Key Iceland parliament committee favors scrapping bill to ban circumcision

Judicial council’s recommendation all but seals fate of legislation, say Jewish groups, but lawmaker behind it says she hopes to re-raise issue

Illustrative: Rabbi Chaim Kanievsky seen at a circumcision ceremony in Israel on May 02, 2016. (Yaakov Cohen/Flash90)
Illustrative: Rabbi Chaim Kanievsky seen at a circumcision ceremony in Israel on May 02, 2016. (Yaakov Cohen/Flash90)

A judicial committee of Iceland’s parliament has recommended scrapping a bill that would ban the non-medical circumcision of boys.

Lawmakers from four parties submitted the measure for a vote in March pending a review by the Judicial Affairs and Educational Committee, the local news site Visir reported Thursday.

With parliament set to recess this week, Jewish groups opposing the measure to ban said it was highly unlikely that it would come to vote, especially after the committee’s recommendation.

However, the lawmaker behind the legislation, Silja Dögg Gunnarsdóttir, has expressed hope her measure would be raised again after the recess.

The bill, which calls the Jewish and Muslim custom cruel and dangerous, would make Iceland the only European country where non-medical circumcision of boys under 18 is illegal. Across Europe, the custom is under attack by liberals who find it a violation of children’s rights and nationalists who argue it is foreign to European culture.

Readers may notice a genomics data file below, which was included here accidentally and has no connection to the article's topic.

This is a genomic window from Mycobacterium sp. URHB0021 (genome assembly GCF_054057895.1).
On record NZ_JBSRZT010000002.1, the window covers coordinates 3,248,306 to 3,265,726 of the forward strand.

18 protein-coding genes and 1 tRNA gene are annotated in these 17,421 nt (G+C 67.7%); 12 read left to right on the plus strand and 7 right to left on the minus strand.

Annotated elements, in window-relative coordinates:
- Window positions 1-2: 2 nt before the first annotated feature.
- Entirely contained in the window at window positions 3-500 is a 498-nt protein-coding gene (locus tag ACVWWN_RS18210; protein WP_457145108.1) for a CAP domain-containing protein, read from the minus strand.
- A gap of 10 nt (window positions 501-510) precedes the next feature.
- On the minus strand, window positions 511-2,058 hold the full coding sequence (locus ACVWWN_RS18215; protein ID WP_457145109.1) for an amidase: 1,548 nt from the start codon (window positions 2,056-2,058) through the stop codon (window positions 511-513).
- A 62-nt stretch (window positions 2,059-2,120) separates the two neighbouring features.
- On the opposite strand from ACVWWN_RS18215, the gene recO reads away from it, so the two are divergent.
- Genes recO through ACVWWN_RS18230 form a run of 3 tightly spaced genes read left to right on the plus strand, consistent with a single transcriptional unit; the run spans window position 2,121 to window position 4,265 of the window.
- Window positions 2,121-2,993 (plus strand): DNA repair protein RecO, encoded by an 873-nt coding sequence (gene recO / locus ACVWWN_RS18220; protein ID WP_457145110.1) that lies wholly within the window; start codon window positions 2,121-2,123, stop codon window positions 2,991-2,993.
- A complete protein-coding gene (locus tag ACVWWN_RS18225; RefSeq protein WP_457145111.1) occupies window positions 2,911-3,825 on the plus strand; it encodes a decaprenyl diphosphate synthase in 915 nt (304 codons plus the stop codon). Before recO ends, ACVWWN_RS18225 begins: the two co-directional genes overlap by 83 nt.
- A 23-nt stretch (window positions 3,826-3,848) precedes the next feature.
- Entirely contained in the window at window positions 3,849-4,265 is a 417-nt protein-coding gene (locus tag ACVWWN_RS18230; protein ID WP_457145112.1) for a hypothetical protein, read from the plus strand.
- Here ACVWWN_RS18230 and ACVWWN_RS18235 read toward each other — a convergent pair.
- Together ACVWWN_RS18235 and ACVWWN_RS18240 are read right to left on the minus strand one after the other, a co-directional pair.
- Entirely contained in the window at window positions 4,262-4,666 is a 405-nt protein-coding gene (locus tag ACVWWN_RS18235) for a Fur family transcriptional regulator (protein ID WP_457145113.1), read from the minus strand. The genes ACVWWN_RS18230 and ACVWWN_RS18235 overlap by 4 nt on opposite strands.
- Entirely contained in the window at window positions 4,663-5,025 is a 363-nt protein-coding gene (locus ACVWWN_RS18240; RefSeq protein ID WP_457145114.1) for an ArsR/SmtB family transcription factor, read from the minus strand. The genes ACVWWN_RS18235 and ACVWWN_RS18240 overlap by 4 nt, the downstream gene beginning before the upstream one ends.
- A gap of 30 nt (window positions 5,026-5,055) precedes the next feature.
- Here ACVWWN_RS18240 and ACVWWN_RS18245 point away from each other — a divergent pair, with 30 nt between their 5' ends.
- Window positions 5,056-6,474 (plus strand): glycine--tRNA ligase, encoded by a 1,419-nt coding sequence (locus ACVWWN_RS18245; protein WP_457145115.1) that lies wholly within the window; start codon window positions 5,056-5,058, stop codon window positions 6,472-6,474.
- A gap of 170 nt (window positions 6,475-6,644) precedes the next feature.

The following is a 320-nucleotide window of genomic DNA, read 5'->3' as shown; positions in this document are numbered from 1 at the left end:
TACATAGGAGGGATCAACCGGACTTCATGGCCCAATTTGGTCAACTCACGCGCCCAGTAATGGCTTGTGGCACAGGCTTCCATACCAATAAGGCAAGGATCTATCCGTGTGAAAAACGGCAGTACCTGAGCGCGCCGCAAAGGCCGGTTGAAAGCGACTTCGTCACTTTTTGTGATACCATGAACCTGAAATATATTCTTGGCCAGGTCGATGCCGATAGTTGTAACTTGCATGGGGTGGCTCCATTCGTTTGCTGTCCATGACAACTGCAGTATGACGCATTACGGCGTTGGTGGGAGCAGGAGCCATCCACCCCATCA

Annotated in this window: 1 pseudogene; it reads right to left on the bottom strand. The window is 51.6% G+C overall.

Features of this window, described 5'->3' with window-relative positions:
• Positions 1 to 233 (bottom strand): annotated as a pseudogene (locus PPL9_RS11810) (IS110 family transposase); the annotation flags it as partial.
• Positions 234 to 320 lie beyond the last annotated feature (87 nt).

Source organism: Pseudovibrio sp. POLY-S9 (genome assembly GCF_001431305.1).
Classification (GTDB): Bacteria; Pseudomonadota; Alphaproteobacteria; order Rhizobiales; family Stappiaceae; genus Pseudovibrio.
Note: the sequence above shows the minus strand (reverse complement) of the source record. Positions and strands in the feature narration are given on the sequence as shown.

Parliament House, Reykjavik, Iceland. (Education Images/UIG via Getty Images via JTA)

In recent weeks, international Jewish groups have lobbied Icelandic officials and lawmakers intensively to have the bill scrapped. They argue that a circumcision ban would constitute a death sentence for Jewish community life in Iceland, where 200 Jews live, and set a precedent for attempts elsewhere to ban circumcision and thus endanger religious freedoms.

The Chairman of the European Jewish Association Rabbi Menachem Margolin praised the recommendation from the judicial affairs committee this week in a Friday statement.

“I welcome the apparent demise of what was a discriminatory, unnecessary, and fundamentally anti-Jewish bill,” he said, asserting that the legislation “sought to criminalize an entire faith.”

“Whilst we welcome the news, we must remain vigilant. In our experience bills such as this do not come out in isolation but represent an idea that knows no borders,” Margolin added.

The US’s Orthodox Union, which helped lobby against the bill, similarly praised the recent development in Iceland.

“We are extremely gratified that members of the Icelandic government heard our concerns, understood the importance of this issue, and responded accordingly,” the group said.

Last week, officials from Iceland’s Government Agency for Child Protection – an advisory body whose policy is independent from the government — said it will not support the bill if it is brought to a vote.

Separately, in Denmark, a petition favoring a circumcision ban has received 90 percent of its target of 50,000 signatures. Once that number is reached, the petition will go up for a vote on a draft resolution in the parliament. Petition organizers have until August to collect the needed signatures.

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